published: 20.08.2013, 07:31 | updated: 20.08.2013 07:45:49
Prague - Early elections mean a last resort, politicians´ failure proving their incapability and the expression of despair, and consequently nothing else can be expected in the Czech Republic now, Jindrich Sidlo writes in daily Hospodarske noviny (HN) today.
He says the 2013 early general election will close the chapter of a gradual disintegration of Czech politics in the past 20 years.
Yet there is no reason to weep over it. Despite all collisions, the Czech Republic has proved, especially compared to other post-communist countries, a remarkable stability of its party system, Sidlo points out.
The system started to slowly collapse in 2010 when the "traditional big parties," the Civic Democrats (ODS) and Social Democrats (CSSD), achieved the worst election results since 1992, he recalls.
The results of the 2013 general election may mean a complete redrafting of the Czech political map, Sidlo writes.
President Milos Zeman must definitely wish the success of all new movements and the resurrection of the Christian Democrats (KDU-CSL), in other words as colourful lower house as possible. Only then he can fully assume "his role of a moderator," Sidlo adds.
"The Czech right wing has really succeeded in changing the country. Only in a completely different manner than it has planned," Sidlo writes in conclusion in HN.
The situation in the former senior ruling Civic Democratic Party (ODS) that has suffered one blow after another resembles the Titanic and its representatives should quickly try to reconcile with the party´s founder Vaclav Klaus, Jan Martinek writes in Pravo today.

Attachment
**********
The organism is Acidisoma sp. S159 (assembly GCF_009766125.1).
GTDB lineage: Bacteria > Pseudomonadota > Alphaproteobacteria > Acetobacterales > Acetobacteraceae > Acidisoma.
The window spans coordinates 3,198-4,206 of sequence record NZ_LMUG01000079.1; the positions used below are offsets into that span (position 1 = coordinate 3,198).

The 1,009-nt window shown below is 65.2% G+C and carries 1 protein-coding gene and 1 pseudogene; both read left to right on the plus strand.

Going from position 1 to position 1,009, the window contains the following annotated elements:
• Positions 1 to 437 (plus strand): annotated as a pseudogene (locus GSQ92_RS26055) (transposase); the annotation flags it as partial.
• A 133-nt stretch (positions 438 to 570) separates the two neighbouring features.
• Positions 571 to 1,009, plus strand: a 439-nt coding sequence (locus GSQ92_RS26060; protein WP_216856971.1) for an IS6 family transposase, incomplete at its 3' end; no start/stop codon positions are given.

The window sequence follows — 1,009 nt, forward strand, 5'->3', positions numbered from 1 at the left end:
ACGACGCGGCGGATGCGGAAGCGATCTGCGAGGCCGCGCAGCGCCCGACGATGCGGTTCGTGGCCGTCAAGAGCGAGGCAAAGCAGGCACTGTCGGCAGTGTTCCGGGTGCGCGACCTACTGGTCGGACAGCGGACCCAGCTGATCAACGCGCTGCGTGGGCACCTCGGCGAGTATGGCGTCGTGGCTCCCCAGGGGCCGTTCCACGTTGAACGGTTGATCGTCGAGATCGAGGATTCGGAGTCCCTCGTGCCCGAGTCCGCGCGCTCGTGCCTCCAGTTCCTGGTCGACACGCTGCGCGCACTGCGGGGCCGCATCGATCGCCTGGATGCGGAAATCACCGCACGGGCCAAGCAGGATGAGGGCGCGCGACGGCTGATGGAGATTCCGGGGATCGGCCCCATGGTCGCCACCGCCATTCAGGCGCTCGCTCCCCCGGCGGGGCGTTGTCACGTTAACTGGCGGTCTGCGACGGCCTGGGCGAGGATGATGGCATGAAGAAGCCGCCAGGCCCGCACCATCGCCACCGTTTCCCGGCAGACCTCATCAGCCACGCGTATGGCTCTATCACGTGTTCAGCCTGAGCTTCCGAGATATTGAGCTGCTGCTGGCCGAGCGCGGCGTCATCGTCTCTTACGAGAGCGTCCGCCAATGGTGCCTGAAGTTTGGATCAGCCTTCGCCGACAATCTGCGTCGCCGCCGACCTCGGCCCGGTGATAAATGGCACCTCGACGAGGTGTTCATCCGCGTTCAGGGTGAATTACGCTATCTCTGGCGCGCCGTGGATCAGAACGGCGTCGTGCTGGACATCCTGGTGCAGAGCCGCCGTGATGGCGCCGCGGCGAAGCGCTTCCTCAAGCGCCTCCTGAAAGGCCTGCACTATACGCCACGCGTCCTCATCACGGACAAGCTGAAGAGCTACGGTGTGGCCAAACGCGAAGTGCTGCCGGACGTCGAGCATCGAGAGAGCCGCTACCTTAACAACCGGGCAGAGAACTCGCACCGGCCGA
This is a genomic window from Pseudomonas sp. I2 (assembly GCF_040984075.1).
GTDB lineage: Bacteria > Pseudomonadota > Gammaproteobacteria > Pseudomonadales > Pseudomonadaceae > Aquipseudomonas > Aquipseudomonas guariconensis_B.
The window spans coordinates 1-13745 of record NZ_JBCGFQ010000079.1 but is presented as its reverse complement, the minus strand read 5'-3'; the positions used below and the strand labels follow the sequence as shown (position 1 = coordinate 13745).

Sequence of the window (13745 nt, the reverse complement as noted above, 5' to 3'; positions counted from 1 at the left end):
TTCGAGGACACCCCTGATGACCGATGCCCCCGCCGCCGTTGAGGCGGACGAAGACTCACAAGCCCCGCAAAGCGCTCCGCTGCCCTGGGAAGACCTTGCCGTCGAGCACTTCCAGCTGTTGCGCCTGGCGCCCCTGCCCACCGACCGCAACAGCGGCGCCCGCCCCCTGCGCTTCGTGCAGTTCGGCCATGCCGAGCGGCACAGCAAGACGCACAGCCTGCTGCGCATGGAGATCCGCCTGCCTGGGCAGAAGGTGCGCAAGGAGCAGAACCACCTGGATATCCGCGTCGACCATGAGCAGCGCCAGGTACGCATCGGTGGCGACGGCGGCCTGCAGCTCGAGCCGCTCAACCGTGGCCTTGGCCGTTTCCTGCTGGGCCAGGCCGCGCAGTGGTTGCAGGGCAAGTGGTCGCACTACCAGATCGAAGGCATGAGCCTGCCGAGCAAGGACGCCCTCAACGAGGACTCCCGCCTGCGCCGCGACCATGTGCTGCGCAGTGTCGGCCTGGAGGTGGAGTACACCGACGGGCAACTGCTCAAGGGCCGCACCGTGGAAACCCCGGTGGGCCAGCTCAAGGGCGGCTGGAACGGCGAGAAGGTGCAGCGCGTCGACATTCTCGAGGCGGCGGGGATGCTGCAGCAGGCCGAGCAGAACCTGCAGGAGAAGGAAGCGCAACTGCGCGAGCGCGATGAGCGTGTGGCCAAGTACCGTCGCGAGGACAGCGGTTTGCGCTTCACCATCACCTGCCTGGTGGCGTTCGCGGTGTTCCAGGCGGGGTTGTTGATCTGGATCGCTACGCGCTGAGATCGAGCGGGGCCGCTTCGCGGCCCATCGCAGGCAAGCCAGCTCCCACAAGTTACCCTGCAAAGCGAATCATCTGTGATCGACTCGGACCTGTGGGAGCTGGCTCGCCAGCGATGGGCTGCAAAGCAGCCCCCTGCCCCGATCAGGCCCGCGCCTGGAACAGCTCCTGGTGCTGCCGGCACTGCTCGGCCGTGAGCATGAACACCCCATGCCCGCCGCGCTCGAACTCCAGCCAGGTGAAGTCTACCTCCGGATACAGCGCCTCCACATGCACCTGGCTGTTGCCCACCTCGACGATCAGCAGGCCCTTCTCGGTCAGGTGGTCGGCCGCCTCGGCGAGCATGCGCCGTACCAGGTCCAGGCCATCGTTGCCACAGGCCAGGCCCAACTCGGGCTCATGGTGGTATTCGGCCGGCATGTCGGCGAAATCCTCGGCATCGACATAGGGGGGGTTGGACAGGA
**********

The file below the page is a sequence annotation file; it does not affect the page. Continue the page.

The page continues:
The ODS´s preferences have plummeted to the record low 6 percent in the latest polls.
Moreover, the Civic Democrats are being haunted by the ghost of the founder and former ODS leader Klaus, Czech president in 2003-13, who is going to triumphantly return to politics under a different "trademark," Martinek says.
He adds thar the Civic Democrats should reconcile with their "father-founder" since as a direct competitor he could be more dangerous for his opponents in the ODS.
Martinek notes that Klaus might attract the voters who wish another alternative right wing than the ODS.
If the ODS does not want to follow the fate of the Public Affairs (VV) party that will most probably not enter the lower house again after the polls, it should agree with Klaus at least on cooperation after the general election.
"Otherwise the hungry Klaus will devour his children without mercy," Martinek concludes in Pravo.
Both the parties and the president´s interests and many individual interests of deputies who are afraid of not being elected again will decide on the dissolution of the Czech Chamber of Deputies, Martin Weiss writes in Lidove noviny (LN) today.
It seems that President Milos Zeman who claims he has opened the path to early elections actually does not want them now when "his government" is ruling. But he may not be the only one, Weiss adds.
The result is that almost everyone wants the debacle of the confidence vote in the caretaker cabinet to be repeated to make the other deputy groups look like unreliable squabbling herds in which no one can be trusted. However, the Chamber of Deputies as one whole will look like that then, Weiss concludes in LN.
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